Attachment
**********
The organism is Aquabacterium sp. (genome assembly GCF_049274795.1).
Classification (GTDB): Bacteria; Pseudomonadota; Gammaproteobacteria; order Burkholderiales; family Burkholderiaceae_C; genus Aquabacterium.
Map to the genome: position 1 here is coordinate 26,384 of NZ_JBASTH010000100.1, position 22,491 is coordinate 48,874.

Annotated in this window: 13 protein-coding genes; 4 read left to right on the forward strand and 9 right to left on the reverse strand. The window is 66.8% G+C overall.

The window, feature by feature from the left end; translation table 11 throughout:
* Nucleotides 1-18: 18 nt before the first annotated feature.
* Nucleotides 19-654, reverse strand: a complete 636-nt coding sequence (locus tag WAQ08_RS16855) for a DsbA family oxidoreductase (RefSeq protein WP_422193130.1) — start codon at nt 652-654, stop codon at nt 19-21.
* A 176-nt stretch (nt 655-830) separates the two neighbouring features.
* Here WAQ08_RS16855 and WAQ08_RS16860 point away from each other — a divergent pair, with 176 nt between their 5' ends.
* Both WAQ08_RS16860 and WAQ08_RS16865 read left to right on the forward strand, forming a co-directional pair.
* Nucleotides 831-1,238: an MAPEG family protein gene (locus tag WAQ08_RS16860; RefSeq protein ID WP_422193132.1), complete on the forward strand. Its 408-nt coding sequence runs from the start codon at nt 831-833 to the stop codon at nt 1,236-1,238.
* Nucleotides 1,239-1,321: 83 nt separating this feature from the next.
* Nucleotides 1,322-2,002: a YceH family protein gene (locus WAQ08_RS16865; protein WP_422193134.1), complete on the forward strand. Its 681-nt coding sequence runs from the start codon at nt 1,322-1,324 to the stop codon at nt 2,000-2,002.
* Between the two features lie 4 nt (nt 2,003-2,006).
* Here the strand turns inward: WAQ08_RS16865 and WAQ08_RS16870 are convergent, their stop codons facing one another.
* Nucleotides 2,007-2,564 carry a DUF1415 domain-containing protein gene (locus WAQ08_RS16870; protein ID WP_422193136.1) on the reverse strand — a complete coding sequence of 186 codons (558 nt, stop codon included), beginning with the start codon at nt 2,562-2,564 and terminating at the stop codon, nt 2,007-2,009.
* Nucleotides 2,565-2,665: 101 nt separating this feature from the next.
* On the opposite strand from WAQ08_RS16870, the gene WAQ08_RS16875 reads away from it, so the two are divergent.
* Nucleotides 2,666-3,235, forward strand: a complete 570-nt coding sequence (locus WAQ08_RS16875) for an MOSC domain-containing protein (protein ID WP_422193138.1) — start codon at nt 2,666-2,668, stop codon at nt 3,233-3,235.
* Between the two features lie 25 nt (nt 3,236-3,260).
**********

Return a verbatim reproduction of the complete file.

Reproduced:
The organism is Aquabacterium sp. (genome assembly GCF_049274795.1).
Classification (GTDB): Bacteria; Pseudomonadota; Gammaproteobacteria; order Burkholderiales; family Burkholderiaceae_C; genus Aquabacterium.
Map to the genome: position 1 here is coordinate 26,384 of NZ_JBASTH010000100.1, position 22,491 is coordinate 48,874.

Annotated in this window: 13 protein-coding genes; 4 read left to right on the forward strand and 9 right to left on the reverse strand. The window is 66.8% G+C overall.

The window, feature by feature from the left end; translation table 11 throughout:
* Nucleotides 1-18: 18 nt before the first annotated feature.
* Nucleotides 19-654, reverse strand: a complete 636-nt coding sequence (locus tag WAQ08_RS16855) for a DsbA family oxidoreductase (RefSeq protein WP_422193130.1) — start codon at nt 652-654, stop codon at nt 19-21.
* A 176-nt stretch (nt 655-830) separates the two neighbouring features.
* Here WAQ08_RS16855 and WAQ08_RS16860 point away from each other — a divergent pair, with 176 nt between their 5' ends.
* Both WAQ08_RS16860 and WAQ08_RS16865 read left to right on the forward strand, forming a co-directional pair.
* Nucleotides 831-1,238: an MAPEG family protein gene (locus tag WAQ08_RS16860; RefSeq protein ID WP_422193132.1), complete on the forward strand. Its 408-nt coding sequence runs from the start codon at nt 831-833 to the stop codon at nt 1,236-1,238.
* Nucleotides 1,239-1,321: 83 nt separating this feature from the next.
* Nucleotides 1,322-2,002: a YceH family protein gene (locus WAQ08_RS16865; protein WP_422193134.1), complete on the forward strand. Its 681-nt coding sequence runs from the start codon at nt 1,322-1,324 to the stop codon at nt 2,000-2,002.
* Between the two features lie 4 nt (nt 2,003-2,006).
* Here the strand turns inward: WAQ08_RS16865 and WAQ08_RS16870 are convergent, their stop codons facing one another.
* Nucleotides 2,007-2,564 carry a DUF1415 domain-containing protein gene (locus WAQ08_RS16870; protein ID WP_422193136.1) on the reverse strand — a complete coding sequence of 186 codons (558 nt, stop codon included), beginning with the start codon at nt 2,562-2,564 and terminating at the stop codon, nt 2,007-2,009.
* Nucleotides 2,565-2,665: 101 nt separating this feature from the next.
* On the opposite strand from WAQ08_RS16870, the gene WAQ08_RS16875 reads away from it, so the two are divergent.
* Nucleotides 2,666-3,235, forward strand: a complete 570-nt coding sequence (locus WAQ08_RS16875) for an MOSC domain-containing protein (protein ID WP_422193138.1) — start codon at nt 2,666-2,668, stop codon at nt 3,233-3,235.
* Between the two features lie 25 nt (nt 3,236-3,260).